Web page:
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Meadow Lake Tribal Council Invests In Sawmill

Ivan Morin

SASKATCHEWAN INDIAN      JUNE 1988      p04  
The Meadow Lake Tribal Council (MLTC) has taken a hands-on approach to solve some of its area's employment problems with the purchase of the Meadow Lake and Green Lake sawmills. The mills were purchased for $6 million through a new company, NorSask Forest Products Inc., which is jointly owned by the Meadow Lake District Chiefs Investment Co. Ltd., and Techfor, which is owned by the employees of the Meadow Lake Sawmill. To improve the worth of the Meadow Lake mill, NorSask will undertake a $3.2 million modernization of the mill in a three phase plan over three years. Nor Sask has also negotiated a Forest Management License Agreement with the provincial government which will guarantee wood users a long term supply. The Agreement will also give northern communities within the license boundaries first rights to harvesting, trucking and reforestation operations.

A roads and transportation agreement has also been signed between NorSask and the provincial government which provides for construction and maintenance of roads between northern communities and for access to forest operations.

The three phase modernization plan will see the installation of a new slasher complex to replace the existing one. The new equipment will be able to handle an increase in wood due to new harvesting of hardwood for the pulp mill and a planned chop stick plant. The slasher will also be able to sort out oversize wood (16 inches and over in diameter) which will be sent to Green Lake mill. Phase one of the plan will also include the purchase of a new debarker to replace one that was sent to the Green Lake mill. As well a new chipper will be installed to process hardwood. Phase one has been estimated to cost NorSask$2 million and should be complete by September 1989. It will provide 50 construction jobs for six months next year. Once the new equipment is installed, the mill should be able to hire an extra eight employees on a third shift. The mill is presently working on two shifts.

The second phase of the modernization plan will see the addition of a new shipper/canter line which will be able to utilize logs as small as three and one-half inches in diameter. This will allow for the production of 2x3's and 2x2's which are used for furniture, cupboards and many remanufactured products. These new ventures will provide more profit for the sawmill which now processes small logs into low revenue chips for the Prince Albert Pulp mill instead of using the small logs themselves. Phase two should begin in September of 1989 and be completed by March of 1990, at an estimated cost of $800,000.

The installation of a $1.4 million bin sorter is planned for phase three. The new computerized bin sorter sorts lumber into 32 different sizes and lengths for more efficient processing. Work on phase three is slated to start in the spring of 1990 and should create about thirty construction jobs.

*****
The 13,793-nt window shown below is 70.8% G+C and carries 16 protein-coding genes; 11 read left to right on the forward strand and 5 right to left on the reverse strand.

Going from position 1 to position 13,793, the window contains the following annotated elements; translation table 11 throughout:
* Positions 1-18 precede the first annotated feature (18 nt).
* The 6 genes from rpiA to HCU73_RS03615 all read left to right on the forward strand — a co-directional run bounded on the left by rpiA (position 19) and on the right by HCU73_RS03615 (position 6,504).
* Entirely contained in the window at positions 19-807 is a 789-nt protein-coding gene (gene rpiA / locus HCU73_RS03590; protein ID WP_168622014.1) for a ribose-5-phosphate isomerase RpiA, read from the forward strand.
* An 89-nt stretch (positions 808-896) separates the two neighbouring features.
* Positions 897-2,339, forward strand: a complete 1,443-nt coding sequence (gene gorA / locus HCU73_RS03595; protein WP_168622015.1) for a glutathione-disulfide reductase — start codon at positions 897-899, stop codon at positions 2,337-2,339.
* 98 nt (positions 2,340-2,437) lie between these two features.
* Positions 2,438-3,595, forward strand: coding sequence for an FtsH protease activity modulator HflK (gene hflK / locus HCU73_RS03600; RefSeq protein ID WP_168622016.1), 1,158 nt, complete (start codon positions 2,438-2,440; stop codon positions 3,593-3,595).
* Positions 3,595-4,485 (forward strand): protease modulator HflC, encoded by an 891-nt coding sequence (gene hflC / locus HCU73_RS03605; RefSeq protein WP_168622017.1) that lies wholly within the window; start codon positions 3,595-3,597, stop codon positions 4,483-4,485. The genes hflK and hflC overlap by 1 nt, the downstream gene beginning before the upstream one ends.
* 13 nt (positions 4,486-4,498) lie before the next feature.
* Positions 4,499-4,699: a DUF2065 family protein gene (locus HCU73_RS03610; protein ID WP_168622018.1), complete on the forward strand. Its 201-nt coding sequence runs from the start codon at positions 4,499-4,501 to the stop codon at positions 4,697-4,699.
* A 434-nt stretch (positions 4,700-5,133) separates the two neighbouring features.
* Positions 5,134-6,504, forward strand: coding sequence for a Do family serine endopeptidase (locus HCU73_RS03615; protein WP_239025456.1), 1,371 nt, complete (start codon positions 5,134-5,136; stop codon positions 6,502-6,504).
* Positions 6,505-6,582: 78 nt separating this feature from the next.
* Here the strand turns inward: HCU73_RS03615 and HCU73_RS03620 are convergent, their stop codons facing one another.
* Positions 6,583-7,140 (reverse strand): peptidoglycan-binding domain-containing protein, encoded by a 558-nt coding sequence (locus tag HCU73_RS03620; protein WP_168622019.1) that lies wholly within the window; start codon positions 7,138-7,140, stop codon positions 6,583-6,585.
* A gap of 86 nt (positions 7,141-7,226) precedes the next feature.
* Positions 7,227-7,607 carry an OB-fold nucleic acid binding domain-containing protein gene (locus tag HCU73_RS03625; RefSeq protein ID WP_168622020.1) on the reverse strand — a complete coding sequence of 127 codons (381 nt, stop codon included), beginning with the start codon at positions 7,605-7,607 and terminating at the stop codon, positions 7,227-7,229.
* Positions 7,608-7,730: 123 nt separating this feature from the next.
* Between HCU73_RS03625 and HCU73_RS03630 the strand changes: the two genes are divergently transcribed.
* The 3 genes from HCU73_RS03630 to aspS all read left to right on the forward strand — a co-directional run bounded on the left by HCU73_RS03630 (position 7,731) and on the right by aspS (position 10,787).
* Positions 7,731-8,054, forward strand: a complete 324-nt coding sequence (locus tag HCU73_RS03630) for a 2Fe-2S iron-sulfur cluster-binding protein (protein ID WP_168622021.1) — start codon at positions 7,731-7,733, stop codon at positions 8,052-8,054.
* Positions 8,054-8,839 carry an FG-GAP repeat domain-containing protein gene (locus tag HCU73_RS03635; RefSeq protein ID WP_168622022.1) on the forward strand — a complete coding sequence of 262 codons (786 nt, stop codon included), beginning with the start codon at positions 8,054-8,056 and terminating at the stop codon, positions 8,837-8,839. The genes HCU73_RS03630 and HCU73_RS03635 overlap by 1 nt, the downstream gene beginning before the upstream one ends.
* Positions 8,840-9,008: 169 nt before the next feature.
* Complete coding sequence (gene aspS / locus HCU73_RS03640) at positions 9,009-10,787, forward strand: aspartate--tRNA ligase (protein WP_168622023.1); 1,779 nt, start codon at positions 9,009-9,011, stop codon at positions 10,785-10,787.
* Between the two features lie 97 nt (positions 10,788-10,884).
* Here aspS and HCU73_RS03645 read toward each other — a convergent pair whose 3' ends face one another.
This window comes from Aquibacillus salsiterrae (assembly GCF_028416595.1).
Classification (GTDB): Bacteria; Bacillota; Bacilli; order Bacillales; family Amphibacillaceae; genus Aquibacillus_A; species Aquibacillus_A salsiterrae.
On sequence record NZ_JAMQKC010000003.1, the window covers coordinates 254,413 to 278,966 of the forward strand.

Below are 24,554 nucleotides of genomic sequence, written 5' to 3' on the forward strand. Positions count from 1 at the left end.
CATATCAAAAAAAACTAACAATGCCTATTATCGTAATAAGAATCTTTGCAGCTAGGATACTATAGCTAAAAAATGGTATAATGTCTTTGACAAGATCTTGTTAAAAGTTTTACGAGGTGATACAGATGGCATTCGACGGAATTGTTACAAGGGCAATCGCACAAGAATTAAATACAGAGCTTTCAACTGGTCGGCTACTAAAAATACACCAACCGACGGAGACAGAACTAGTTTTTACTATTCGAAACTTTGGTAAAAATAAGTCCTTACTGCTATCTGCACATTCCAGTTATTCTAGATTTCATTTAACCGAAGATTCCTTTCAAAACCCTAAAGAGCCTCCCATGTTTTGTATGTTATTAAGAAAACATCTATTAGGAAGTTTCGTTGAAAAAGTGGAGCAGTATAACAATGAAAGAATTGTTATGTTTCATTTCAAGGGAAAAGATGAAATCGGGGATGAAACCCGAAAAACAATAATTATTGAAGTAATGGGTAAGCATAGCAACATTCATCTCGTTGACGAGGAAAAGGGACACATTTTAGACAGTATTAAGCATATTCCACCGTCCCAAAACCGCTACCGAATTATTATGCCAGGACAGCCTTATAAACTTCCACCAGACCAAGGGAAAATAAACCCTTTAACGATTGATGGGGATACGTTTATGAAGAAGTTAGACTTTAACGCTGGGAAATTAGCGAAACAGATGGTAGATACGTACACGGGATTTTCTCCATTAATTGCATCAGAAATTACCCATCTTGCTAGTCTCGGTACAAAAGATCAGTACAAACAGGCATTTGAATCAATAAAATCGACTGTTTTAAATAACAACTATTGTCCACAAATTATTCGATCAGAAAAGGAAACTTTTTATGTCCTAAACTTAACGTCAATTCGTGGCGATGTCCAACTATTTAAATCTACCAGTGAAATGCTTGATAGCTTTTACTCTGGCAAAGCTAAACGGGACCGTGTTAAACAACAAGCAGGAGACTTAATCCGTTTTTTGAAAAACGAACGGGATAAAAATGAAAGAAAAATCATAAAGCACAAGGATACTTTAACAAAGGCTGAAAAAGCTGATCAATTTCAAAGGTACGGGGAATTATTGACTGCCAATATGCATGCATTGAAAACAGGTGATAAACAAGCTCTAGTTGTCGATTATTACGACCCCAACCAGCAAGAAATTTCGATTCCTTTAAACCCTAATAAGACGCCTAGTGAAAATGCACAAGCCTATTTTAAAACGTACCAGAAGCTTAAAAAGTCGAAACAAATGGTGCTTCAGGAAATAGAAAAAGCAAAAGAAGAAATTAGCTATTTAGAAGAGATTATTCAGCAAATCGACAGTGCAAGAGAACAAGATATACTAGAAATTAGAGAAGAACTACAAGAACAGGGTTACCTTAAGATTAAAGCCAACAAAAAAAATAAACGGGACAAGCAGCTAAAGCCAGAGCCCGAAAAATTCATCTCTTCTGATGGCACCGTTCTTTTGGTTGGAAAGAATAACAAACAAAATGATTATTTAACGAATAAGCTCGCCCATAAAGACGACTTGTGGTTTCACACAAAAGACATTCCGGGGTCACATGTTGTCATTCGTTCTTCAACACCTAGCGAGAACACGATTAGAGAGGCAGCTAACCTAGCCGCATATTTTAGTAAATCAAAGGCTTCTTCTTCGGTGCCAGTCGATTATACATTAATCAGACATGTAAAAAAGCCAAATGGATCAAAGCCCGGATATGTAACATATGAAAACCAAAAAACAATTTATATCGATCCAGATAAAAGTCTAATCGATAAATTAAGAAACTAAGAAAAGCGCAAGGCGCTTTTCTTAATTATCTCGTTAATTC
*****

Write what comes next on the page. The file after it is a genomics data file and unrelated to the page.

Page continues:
A new 6,000 square foot office building is also planned for the mills' increased administration staff. When all the renovations are complete the mill is expected to be on three shifts, providing more jobs for Meadow Lake residents.

Plans also include upgrading the Green Lake mill to increase it's production level to 12 to 14 million board feet a year. A new debarker and chipper are being installed at a cost of $225,000 and should be in operation very soon. With this in place the Green Lake mill should provide work for two shifts for 10 months of the year, as opposed to the seasonal work being done now.

O'Neil Gladue, Vice-Chief of the Meadow Lake Tribal Council says that the "Meadow Lake Tribal Council holds the belief that the forests in the northwest will be better utilized and protected by those who live there, and through the purchase of the mill, the MLTC is doing their part." Gladue also says that northern communities, and traditional resource users, will have a significant role to play in forest management, and through NorSask Forest Products the northern communities will be given first rights to harvesting, trucking and restoration contracts to this end. He concluded that the MLTC is committed to a tong term vision of the forests and to proper forest management. With training programs, such as the National Indian Forestry Institute, the MLTC will ensure a continuing supply of highly skilled and dedicated foresters and forestry workers who are committed to proper management and development of the forests of northwest Saskatchewan.

It was also announced that a new multi-million dollar chopstick factory will be opened. The factory will create over 150 direct new jobs and 300 indirect jobs. Construction of the factory is expected to begin in August and the opening is slated for 1989. It will produce 1.56 billion pairs of chopsticks a year for shipment and sale to Japan.